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How Urban Landscape Design Can Save a City

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Urban landscape design firms improve cities in a lot of ways. By making the city more visually appealing, they contribute to the quality of life for all residents. Urban landscape design is more than decoration, though. It should organize important details like seating, signage, transportation hubs, and related items. Landscape design in the city is all about integration.

Many of the details can seem trivial, but they must knit together to achieve a harmonious effect. Landscape architects strive to achieve coherence from many disparate elements. Working in cities is especially challenging for a landscape designer, because you have to work within the confines of the existing structures.

Fixing a Whole City

Infrastructure projects that include extensive urban landscape design are now getting more ambitious. They're increasingly relying on landscape architects to help deal with fundamental problems that cities face on a regular basis. These include things like crime, flooding, droughts, and wildfires. This brings additional challenges and opportunities to urban design firms.

No Longer At War With Nature

Mitigating the effects of extreme weather events is often at the top of the list for new urban projects. The old approach of planting a few trees and relying on the Army Corps of Engineers is passing out of favor. Few cities are planned from their founding. They mostly grow up quickly, with little thought given to overall design. That's why so many cities are lacking in green space. It disappeared under a shell of concrete and pavement before effective landscape design could be brought to bear.

Cities now understand that too much hardscaping can have a negative effect on things like stormwater runoff. They're also more likely to cause problems like heat islands. Areas that look inhospitable discourage visitors, which can lead to higher crime. All of these problems can be mitigated with smart landscape designs. Cities are increasingly relying on overall design plans instead of a piecemeal approach. That means urban design firms can make systemic improvements instead of simply working in the tiny spaces between large problems.

Greenspace Helps in a Heatwave

Pavement absorbs a lot of sunlight, and it stores heat. In cities, this can lead to an attenuation of dangerous heatwaves. With global temperatures rising, cities are increasingly looking for ways to keep their citizens cooler. More greenspace can really help.

Parks integrate trees, canopies, and other structures that provide shade. That keeps surface temperatures lower. Vegetation also releases moisture and oxygen into the air, and helps to clean pollutants. Landscape architects have long worked to create microclimates near destination points like fountains and copses of trees. Pockets of vegetation help, but a systematic approach to increasing plants and water features can have a measurable effect on the climate in the city as a whole.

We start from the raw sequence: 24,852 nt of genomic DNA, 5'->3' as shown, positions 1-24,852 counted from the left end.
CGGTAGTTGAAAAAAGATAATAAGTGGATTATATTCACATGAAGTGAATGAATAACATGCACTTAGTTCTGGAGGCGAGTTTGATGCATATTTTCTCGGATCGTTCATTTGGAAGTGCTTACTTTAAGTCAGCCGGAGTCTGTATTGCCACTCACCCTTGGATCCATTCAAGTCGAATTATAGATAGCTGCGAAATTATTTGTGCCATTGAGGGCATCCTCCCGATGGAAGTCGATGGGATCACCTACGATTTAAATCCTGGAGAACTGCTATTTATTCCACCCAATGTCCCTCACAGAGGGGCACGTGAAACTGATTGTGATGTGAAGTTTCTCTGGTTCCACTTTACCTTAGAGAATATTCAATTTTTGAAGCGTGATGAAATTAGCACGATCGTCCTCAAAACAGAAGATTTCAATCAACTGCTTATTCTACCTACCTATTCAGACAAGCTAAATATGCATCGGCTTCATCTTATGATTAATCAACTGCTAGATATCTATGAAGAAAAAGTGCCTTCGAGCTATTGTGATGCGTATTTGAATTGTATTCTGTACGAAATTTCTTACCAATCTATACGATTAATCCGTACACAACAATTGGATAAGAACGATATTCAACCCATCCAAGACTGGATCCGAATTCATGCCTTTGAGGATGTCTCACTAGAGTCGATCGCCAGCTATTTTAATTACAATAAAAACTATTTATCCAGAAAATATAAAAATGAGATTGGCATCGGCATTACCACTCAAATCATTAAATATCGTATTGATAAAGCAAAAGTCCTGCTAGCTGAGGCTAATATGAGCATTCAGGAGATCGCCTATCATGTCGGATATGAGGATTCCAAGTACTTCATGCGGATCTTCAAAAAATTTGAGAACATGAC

Stormwater Management

Many cities deal with stormwater entirely with hard surfaces and drainage systems. Pavement is pitched to drains, and the drains take the runoff elsewhere. What happens when elsewhere is full? This is a common problem when a city sees weather events like hurricanes. If the storm drains are overwhelmed, the city fills up with water like a fishbowl.

Adding greenspace helps with stormwater management by absorbing some of the water before passing it off as drainage. Water doesn't pass over grass the way it does over pavement, for instance. Vegetation also holds the soil in place with a web of roots that keep dangerous erosion to a minimum.

Managing Droughts

Some cities dream of flooding problems. Rising temperatures put pressure on cities who have limited water supplies. Droughts can cause several interconnecting problems for landscape designers. When temperatures soar, water gets scarcer, plants go dormant or die, and the temperature goes even higher because of the lack of greenery to offset it.

Urban landscape design that features drought-resistant plants is increasingly important in the south and west. By featuring interesting plantings that are able to withstand long periods without water, landscape designers allow cities to save water while keeping the surroundings looking beautiful year-round.

Urban Landscape Design Is More Important Than Ever

The entire globe is seeing a return to the cities. As cities become more crowded, the need for shared greenspace and other public amenities grows ever more acute. Luckily for city dwellers, local and federal governments are taking smart urban landscape design into account when planning for future growth. They're fixing past mistakes to make cities safer and more pleasant than ever. Smart landscape design is right in the heart of it.

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